And the other clue is at the film's midpoint. What's there? Two things, a jam session and that little lesson about the sound track. The jam session is (staged as being) utterly spontaneous; pure fun. A lot of music is like that, as is a lot of life. it's a simple lesson, but an important one. And then there is the bit about the soundtrack, in which we see and are explicitly told: "this image corresponds to the sound you are hearing." Technically, that's not true. But that's irrelevant. What's important is simply that this segment is upfront about the nature of the illusion the audience is seeing and hearing.
While such self-consciousness is and has been a Big Deal in literary theorizing for the last 30 or 40 years, as far as I can tell it's not a big deal in the world of cartoons. To be sure, you have occasional virtuoso exercises such as Duck Amuck, but cartoonists and their cartoons have always been aware of their illusory nature. You see it in Winsor McCay's early animations, Little Nemo and Gertie the Dinosaur. They are quite explicit about how the illusion of motion is generated—as was Walter Lantz in the Woody Woodpecker Show that I watched in the mid 1950s. Before McCay made animated films he made advertising flip books and mutoscope animations (which appear in Gertie). Animators have never been shy about spilling the beans on camera. Nor was Disney. In his first Alice film there was a bit where an animated mouse attempted to harass a live-action cat. What more could you want by way of saying: "It's all an illusion, folks."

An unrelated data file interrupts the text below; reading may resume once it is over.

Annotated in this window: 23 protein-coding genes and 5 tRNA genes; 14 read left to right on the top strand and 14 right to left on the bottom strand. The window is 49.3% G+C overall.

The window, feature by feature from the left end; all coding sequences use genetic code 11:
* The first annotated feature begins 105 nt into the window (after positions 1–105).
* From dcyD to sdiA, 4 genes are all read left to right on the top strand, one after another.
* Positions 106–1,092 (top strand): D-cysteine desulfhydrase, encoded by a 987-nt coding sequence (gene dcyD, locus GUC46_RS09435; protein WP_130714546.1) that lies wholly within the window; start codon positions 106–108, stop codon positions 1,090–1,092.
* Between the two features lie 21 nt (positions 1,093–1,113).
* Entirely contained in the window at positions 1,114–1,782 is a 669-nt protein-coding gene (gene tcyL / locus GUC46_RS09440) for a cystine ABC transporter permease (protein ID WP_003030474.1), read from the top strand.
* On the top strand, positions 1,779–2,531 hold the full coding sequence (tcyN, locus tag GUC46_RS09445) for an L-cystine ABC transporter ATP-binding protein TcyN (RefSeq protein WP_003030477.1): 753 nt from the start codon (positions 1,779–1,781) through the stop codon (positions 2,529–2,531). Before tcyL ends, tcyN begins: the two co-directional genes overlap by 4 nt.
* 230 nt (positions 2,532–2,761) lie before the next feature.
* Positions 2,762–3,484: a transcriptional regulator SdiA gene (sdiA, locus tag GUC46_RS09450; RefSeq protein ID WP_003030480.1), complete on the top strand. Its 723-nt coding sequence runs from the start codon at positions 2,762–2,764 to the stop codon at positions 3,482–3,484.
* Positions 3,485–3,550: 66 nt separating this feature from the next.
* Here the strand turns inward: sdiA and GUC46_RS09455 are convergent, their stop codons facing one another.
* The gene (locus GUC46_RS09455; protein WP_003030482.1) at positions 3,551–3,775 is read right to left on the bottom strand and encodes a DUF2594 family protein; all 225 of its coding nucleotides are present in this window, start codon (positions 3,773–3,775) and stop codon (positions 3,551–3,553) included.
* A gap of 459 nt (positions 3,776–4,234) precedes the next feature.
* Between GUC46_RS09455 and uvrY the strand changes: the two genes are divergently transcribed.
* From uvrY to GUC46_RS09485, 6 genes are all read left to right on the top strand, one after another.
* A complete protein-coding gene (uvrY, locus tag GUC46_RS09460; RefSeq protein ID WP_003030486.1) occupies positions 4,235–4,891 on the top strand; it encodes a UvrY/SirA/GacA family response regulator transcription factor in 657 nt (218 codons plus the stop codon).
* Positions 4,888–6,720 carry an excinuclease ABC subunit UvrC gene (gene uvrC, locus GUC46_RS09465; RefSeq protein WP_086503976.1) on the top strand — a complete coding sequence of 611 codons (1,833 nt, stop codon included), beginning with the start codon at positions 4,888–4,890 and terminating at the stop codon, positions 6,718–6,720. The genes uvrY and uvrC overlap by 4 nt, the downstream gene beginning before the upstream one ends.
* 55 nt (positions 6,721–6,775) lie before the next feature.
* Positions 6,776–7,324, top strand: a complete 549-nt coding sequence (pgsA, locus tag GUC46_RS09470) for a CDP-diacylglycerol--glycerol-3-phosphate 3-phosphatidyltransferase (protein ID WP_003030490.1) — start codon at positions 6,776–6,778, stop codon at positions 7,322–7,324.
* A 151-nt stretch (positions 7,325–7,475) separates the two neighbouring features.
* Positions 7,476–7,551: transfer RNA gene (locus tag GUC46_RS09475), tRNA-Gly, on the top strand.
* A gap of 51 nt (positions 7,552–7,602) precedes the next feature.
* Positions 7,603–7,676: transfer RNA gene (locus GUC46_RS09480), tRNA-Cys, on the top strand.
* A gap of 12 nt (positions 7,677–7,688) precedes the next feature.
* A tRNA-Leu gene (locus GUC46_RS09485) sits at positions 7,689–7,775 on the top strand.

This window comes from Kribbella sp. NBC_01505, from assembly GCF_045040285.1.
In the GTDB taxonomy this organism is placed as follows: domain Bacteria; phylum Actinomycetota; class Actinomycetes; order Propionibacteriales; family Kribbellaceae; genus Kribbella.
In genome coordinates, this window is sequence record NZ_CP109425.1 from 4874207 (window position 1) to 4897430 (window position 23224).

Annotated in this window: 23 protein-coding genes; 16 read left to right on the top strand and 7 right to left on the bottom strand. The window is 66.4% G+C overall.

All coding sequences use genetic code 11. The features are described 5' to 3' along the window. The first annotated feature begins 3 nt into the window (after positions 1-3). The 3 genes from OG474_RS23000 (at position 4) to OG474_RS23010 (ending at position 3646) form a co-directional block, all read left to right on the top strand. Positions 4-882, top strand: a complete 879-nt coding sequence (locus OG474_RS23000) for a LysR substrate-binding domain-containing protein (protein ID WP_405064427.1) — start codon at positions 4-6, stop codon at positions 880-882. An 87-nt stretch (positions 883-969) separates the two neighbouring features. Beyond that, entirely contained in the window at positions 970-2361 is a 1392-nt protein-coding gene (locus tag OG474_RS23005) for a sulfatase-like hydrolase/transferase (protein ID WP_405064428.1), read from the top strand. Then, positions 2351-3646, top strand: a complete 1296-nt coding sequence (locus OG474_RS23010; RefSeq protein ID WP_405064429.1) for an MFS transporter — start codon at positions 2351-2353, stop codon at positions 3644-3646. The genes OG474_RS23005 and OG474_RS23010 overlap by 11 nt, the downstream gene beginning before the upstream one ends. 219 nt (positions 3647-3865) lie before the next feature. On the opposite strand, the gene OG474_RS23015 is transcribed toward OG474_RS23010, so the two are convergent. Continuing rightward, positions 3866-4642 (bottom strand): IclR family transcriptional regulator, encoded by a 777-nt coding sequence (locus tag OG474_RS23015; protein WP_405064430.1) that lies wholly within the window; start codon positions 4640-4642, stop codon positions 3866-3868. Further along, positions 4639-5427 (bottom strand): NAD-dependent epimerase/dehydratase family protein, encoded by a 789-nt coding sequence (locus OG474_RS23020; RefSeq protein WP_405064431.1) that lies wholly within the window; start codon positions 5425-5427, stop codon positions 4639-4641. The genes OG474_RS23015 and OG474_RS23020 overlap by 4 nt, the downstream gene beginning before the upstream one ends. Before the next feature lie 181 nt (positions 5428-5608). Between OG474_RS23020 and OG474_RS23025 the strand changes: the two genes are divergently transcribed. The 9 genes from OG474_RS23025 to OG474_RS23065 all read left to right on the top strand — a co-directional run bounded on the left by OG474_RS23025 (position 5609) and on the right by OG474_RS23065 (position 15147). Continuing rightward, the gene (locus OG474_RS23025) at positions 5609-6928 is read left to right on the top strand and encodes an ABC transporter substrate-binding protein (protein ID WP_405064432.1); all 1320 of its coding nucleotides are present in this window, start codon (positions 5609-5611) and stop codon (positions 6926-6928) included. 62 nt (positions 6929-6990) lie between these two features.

And so Disney rings yet another variation on that theme in the middle of Fantasia. That sort of revelation, according to Douglas, is characteristic of ring forms. Thus, I've got two things: 1) a beginning and an ending that are symmetrical and, 2) a center point that tells a simple, but profound, truth about the whole business. That's not in itself enough to get me a ring structure as Douglas has defined it. But it's more than enough to keep me thinking about this movie.
Let me end with one final burst of speculation. One of the things we need to think about is imagery that recurs in different segments of the film. My discussion of the Bach and the Schubert is one example of that. John Culhane talks about mountain imagery in his very fine book (Walt Disney's Fantasia, Abrams 1983). He's right about that. First, there's the image of Stokowski on the podium, not a mountain, but mountain-like. We've got mountains in the Pastoral, the Night on Bald Mountain (obviously), and the Ave Maria. But also in the dream sequence for the Sorcerer's Apprentice (where Mickey parodies Stokowski). And then there is that mountain parody in Dance of the Hours, where Hyacinth is held in the air atop a pedestal of bubbles. That's one recurring image, and a very important one.